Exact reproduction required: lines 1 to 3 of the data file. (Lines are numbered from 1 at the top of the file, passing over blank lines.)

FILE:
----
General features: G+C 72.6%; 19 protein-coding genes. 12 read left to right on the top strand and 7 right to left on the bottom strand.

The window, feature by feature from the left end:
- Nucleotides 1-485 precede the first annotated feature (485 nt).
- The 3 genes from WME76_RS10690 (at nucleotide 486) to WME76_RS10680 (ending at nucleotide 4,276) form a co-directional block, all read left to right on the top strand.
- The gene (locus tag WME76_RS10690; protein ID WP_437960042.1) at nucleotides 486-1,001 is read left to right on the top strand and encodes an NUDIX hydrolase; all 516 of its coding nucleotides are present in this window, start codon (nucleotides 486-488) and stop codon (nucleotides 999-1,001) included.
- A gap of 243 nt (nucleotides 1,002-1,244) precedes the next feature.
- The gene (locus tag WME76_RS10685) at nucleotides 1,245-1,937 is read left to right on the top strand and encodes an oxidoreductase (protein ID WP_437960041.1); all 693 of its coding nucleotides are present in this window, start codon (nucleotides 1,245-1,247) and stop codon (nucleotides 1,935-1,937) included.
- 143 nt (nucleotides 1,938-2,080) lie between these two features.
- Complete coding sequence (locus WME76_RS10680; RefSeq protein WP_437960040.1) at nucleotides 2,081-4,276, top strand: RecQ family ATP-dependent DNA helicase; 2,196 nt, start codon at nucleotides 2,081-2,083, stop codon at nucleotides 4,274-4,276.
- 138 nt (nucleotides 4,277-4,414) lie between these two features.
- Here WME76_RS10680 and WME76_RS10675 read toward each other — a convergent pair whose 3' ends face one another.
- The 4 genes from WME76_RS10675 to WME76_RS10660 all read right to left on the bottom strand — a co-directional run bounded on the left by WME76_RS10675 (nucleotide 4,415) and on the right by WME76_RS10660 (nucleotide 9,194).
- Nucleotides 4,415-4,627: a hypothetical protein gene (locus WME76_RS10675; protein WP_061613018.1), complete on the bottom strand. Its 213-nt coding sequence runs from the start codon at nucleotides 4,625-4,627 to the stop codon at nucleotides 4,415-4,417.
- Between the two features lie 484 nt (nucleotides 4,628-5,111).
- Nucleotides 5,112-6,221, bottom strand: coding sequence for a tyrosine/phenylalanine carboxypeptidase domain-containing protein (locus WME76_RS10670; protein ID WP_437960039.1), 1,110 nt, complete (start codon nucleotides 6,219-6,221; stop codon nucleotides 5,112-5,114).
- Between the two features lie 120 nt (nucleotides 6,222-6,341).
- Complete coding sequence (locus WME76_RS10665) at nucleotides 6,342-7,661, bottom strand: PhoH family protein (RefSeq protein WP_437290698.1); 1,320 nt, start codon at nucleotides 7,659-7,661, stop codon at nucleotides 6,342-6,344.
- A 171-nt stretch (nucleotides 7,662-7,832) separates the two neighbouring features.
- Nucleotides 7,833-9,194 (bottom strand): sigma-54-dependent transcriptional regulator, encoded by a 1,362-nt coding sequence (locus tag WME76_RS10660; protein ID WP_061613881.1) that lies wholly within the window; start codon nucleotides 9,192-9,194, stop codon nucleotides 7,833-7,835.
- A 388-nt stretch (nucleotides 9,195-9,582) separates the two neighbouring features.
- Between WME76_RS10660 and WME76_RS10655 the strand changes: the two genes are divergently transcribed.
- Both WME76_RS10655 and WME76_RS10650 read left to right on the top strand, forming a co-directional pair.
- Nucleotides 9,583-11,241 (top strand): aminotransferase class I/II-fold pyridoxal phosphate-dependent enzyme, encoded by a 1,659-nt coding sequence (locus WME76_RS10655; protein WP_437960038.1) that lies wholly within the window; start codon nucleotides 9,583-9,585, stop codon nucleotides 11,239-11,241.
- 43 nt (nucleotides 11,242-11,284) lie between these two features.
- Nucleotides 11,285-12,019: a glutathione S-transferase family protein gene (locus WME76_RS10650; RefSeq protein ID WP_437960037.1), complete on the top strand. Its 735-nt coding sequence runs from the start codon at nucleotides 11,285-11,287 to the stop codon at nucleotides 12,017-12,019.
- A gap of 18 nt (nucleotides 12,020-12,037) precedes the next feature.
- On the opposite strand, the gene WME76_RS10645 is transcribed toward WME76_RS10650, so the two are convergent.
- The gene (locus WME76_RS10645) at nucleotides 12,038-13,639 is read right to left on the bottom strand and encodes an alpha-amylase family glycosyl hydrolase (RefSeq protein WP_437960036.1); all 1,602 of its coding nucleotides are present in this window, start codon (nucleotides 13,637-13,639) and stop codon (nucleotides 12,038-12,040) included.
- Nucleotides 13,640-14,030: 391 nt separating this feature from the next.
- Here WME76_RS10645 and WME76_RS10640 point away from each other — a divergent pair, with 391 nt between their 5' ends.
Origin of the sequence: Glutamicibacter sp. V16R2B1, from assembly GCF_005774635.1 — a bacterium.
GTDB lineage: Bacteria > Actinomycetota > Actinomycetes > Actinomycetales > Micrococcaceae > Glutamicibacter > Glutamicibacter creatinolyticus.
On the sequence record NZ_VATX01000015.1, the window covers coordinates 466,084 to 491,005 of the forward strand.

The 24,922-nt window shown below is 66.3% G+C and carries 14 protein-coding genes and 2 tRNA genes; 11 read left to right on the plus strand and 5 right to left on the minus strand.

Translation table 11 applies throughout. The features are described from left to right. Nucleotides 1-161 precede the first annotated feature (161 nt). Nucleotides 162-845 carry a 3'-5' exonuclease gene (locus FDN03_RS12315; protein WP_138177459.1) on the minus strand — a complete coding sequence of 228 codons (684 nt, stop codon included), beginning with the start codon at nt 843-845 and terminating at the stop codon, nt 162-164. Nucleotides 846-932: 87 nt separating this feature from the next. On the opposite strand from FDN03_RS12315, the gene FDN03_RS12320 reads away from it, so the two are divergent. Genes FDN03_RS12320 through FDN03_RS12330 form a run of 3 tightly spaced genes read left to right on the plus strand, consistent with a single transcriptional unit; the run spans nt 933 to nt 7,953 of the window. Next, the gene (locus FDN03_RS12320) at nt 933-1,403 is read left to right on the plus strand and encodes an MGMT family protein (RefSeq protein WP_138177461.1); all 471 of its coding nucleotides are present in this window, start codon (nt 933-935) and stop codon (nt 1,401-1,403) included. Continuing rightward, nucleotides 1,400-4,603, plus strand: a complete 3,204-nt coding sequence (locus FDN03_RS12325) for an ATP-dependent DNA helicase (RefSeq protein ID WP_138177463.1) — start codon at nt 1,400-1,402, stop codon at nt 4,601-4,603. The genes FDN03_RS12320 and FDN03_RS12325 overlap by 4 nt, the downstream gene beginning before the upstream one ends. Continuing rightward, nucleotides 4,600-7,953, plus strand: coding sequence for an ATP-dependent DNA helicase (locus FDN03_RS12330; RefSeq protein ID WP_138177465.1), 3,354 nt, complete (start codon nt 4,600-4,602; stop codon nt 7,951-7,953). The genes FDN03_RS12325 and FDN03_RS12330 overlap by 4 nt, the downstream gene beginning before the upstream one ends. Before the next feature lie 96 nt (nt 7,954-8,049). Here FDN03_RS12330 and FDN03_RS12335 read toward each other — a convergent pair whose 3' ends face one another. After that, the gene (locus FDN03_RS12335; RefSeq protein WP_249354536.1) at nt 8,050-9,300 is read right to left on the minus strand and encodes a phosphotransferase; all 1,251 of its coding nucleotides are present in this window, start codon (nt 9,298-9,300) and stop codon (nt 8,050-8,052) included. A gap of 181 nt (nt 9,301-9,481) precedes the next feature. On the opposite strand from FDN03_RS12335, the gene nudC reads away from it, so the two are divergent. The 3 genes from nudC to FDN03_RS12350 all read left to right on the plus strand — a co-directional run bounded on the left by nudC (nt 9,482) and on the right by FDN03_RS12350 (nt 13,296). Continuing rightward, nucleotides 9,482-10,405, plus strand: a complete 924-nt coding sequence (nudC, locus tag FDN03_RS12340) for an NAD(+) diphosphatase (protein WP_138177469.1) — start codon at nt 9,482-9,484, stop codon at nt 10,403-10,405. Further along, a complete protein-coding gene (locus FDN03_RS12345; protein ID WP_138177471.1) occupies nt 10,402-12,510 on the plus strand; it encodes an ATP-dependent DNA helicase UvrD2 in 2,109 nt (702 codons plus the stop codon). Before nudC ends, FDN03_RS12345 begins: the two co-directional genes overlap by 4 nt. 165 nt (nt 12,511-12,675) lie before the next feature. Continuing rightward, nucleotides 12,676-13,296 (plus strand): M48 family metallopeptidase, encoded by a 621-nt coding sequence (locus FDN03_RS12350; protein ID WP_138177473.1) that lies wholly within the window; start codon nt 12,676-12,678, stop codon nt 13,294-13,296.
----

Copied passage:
General features: G+C 72.6%; 19 protein-coding genes. 12 read left to right on the top strand and 7 right to left on the bottom strand.

The window, feature by feature from the left end:
- Nucleotides 1-485 precede the first annotated feature (485 nt).